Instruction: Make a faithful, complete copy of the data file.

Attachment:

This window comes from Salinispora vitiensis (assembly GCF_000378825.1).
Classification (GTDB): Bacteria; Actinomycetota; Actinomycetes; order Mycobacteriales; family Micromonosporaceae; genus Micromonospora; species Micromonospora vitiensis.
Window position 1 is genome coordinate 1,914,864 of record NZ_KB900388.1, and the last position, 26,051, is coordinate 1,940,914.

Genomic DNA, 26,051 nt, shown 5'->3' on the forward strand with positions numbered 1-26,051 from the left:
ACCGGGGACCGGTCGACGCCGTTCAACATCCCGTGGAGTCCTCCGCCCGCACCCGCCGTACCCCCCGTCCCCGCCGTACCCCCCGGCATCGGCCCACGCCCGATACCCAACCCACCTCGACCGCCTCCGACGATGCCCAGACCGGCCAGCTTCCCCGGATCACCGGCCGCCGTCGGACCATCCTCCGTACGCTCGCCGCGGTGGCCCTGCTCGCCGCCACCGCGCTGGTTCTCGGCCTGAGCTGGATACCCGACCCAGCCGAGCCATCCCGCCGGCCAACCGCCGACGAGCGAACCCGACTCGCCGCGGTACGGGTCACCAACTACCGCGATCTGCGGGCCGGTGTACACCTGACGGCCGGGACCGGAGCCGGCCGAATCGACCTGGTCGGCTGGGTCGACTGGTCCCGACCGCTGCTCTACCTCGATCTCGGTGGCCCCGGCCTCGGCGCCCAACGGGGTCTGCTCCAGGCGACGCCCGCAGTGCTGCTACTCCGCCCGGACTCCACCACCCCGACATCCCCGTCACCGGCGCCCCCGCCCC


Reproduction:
This window comes from Salinispora vitiensis (assembly GCF_000378825.1).
Classification (GTDB): Bacteria; Actinomycetota; Actinomycetes; order Mycobacteriales; family Micromonosporaceae; genus Micromonospora; species Micromonospora vitiensis.
Window position 1 is genome coordinate 1,914,864 of record NZ_KB900388.1, and the last position, 26,051, is coordinate 1,940,914.

Genomic DNA, 26,051 nt, shown 5'->3' on the forward strand with positions numbered 1-26,051 from the left:
ACCGGGGACCGGTCGACGCCGTTCAACATCCCGTGGAGTCCTCCGCCCGCACCCGCCGTACCCCCCGTCCCCGCCGTACCCCCCGGCATCGGCCCACGCCCGATACCCAACCCACCTCGACCGCCTCCGACGATGCCCAGACCGGCCAGCTTCCCCGGATCACCGGCCGCCGTCGGACCATCCTCCGTACGCTCGCCGCGGTGGCCCTGCTCGCCGCCACCGCGCTGGTTCTCGGCCTGAGCTGGATACCCGACCCAGCCGAGCCATCCCGCCGGCCAACCGCCGACGAGCGAACCCGACTCGCCGCGGTACGGGTCACCAACTACCGCGATCTGCGGGCCGGTGTACACCTGACGGCCGGGACCGGAGCCGGCCGAATCGACCTGGTCGGCTGGGTCGACTGGTCCCGACCGCTGCTCTACCTCGATCTCGGTGGCCCCGGCCTCGGCGCCCAACGGGGTCTGCTCCAGGCGACGCCCGCAGTGCTGCTACTCCGCCCGGACTCCACCACCCCGACATCCCCGTCACCGGCGCCCCCGCCCC